As National awareness days go, today is a great celebration about all things veggie. Whilst most Nutritionists will talk about a balanced diet, including animal proteins, one thing which we’ll all agree on is the importance of vegetables. Social media has long been advocating meat-free Mondays in a bid to increase our awareness about meat consumption (or over consumption) and so today is a fitting opportunity to embrace vegetables and promote healthy eating generally.
World Vegetarian day was first launched back in 1977 and is the start of a full month promoting vegetarian awareness. Whether or not you choose to follow a vegetarian diet ordinarily, the benefits of including an abundance of plant foods, especially vegetables, in the diet are well researched. Healthcare initiatives have been promoting 5-a-day in a bid to get us all eating more fruit and vegetables but often the focus has been more on fruit and not on the wide variety of vegetables, beans and pulses which offer a mix of plant proteins and essential vitamins and minerals. Fruits have their own importance of course but we must remember they also contain the natural sugar fructose which means we may need to eat them in moderation as part of an overall balanced diet.
So what are the benefits of embracing a vegetarian diet or at the very least including more fruit and vegetables in our diets?
Plant foods can be divided into different groups but as a collective they provide us with a rich array of nutrients and fibre, protein and essential amino acids, carbohydrates and healthy fats so all the ingredients for a healthy balanced diet. In Nutritional terms we often divide fruits and vegetables into functional groups based on the benefits they confer as you can see on my fruit and vegetables guides below. You can download these in the resources section here.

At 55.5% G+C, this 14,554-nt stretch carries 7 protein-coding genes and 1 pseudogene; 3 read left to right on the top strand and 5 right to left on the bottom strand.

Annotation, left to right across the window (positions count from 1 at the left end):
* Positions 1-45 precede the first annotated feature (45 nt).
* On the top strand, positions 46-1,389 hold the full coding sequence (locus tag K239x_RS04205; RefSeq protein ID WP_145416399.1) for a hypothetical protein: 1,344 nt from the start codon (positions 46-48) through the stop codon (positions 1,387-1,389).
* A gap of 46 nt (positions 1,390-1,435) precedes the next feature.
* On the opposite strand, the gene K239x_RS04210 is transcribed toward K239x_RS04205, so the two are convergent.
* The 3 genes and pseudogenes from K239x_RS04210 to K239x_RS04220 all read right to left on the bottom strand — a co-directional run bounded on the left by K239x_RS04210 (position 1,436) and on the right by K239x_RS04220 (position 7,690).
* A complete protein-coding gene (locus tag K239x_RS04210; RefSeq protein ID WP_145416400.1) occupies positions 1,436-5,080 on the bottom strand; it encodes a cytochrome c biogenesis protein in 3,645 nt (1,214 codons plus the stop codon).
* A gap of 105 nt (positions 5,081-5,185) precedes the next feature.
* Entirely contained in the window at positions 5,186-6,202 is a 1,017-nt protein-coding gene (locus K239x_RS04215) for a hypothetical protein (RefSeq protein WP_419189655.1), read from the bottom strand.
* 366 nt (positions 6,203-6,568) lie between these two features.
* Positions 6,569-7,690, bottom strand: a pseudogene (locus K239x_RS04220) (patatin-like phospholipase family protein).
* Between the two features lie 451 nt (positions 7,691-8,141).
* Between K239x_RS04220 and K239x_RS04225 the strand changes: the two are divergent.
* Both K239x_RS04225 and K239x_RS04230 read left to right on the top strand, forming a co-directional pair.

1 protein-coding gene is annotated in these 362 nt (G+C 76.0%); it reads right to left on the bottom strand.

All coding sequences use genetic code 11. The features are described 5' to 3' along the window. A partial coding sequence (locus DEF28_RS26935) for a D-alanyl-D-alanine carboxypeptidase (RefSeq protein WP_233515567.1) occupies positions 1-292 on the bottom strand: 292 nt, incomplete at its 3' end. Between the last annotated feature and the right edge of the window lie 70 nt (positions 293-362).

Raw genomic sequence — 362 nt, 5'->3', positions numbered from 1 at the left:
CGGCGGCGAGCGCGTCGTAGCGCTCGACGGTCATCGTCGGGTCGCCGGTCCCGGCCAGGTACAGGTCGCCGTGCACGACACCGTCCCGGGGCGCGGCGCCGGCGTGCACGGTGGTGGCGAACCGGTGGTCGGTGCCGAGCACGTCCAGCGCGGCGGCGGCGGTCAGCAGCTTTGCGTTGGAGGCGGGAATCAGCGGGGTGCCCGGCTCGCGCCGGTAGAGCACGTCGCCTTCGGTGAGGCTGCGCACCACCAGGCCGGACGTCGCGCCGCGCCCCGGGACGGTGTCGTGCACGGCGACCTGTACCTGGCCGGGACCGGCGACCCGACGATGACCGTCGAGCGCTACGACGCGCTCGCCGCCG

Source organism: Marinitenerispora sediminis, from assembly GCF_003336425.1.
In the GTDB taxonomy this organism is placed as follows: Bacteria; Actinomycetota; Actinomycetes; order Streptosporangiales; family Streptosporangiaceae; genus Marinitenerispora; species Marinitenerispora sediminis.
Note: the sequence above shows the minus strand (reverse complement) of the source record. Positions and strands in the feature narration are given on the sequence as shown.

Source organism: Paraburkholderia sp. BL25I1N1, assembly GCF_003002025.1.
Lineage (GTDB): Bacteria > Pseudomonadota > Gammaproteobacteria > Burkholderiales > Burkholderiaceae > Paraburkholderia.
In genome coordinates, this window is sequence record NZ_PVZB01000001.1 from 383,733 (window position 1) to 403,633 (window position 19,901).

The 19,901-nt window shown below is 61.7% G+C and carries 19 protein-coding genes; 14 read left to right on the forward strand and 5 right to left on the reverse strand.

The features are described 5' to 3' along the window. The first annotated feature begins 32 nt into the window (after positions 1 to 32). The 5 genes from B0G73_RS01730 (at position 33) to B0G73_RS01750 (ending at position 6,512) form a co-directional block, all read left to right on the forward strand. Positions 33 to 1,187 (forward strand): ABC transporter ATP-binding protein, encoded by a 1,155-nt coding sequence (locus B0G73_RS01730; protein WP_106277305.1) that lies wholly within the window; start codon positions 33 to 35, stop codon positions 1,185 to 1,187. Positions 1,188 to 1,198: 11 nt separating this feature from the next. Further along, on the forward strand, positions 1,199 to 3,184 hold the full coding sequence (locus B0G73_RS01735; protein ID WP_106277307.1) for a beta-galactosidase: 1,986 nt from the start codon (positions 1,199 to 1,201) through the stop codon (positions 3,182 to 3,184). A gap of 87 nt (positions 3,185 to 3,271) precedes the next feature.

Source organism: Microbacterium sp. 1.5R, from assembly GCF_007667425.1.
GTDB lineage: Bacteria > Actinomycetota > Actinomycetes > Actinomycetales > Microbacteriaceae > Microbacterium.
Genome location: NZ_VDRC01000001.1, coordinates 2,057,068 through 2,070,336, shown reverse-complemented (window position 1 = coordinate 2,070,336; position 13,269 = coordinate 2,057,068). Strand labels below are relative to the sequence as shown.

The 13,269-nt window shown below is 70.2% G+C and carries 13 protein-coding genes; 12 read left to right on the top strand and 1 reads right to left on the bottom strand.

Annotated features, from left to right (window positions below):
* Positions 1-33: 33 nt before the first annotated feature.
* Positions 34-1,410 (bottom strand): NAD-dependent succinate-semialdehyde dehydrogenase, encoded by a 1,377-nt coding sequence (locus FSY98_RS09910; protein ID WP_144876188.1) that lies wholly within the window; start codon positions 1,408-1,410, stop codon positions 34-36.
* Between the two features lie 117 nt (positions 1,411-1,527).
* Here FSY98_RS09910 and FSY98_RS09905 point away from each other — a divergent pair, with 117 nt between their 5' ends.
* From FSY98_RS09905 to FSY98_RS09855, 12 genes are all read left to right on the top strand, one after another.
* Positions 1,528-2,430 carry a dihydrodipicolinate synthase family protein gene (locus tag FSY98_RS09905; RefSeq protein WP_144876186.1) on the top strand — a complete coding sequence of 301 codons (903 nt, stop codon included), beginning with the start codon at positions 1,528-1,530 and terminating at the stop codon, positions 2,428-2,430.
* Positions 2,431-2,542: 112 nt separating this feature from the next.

Carbohydrate-rich plants – These typically include starchy root vegetables such as squash, carrots and potato varieties as well as fruits such as bananas. We all need carbohydrates to provide our cells with energy and one way of reducing our dependency on grains (pasta, breads, rice etc) is to include more starchy vegetables in the diet.
Nutrient-rich plants – All fruits and vegetables contain a wide range of vitamins and minerals which help our body perform on a daily business. Think of these nutrients as the ingredients we need to support our metabolism and produce energy. As the guides below show, different plants provide different families of nutrients. Some help support our immune systems and boost our resistance to common colds and infections, whilst others provide the ingredients needed for our liver to detoxify our bodies from everyday waste materials. Colourful fruits and vegetables are rich in antioxidants which are our cells natural defense mechanism as well as helping to prevent signs of aging. Most of these plants contain natural fibres which feed our friendly gut bacteria, help our digestive system and keep our bowel movements regular.
Healthy Fats – Some plants such as avocado, nuts and seeds are rich in healthy polyunsaturated fats which lubricate our cardiovascular system, build healthy cell membranes, support brain function, help with hormone production and promote healthy skin.
Plant proteins – Proteins are nature’s building blocks and can be broken down into their metaphoric bricks called amino acids. These are the components used to build dna, muscle, tissue and most structural elements in our bodies. Animal foods and fish are one source of protein but there are also a wide array of plant proteins such as beans, pulses, lentils, soya, nuts, seeds, quinoa, spirulina and others.
So today, on World vegetarian day, consider adding in a few more vegetables to the soup you’re making or the salad you were thinking of having for lunch. Or if the fridge is looking a little on the empty side how about you head out for a top-up shop of fruits and veggies. Not a fan of veggies at all, then the challenge may be to try one new vegetable per week. Whatever works for you!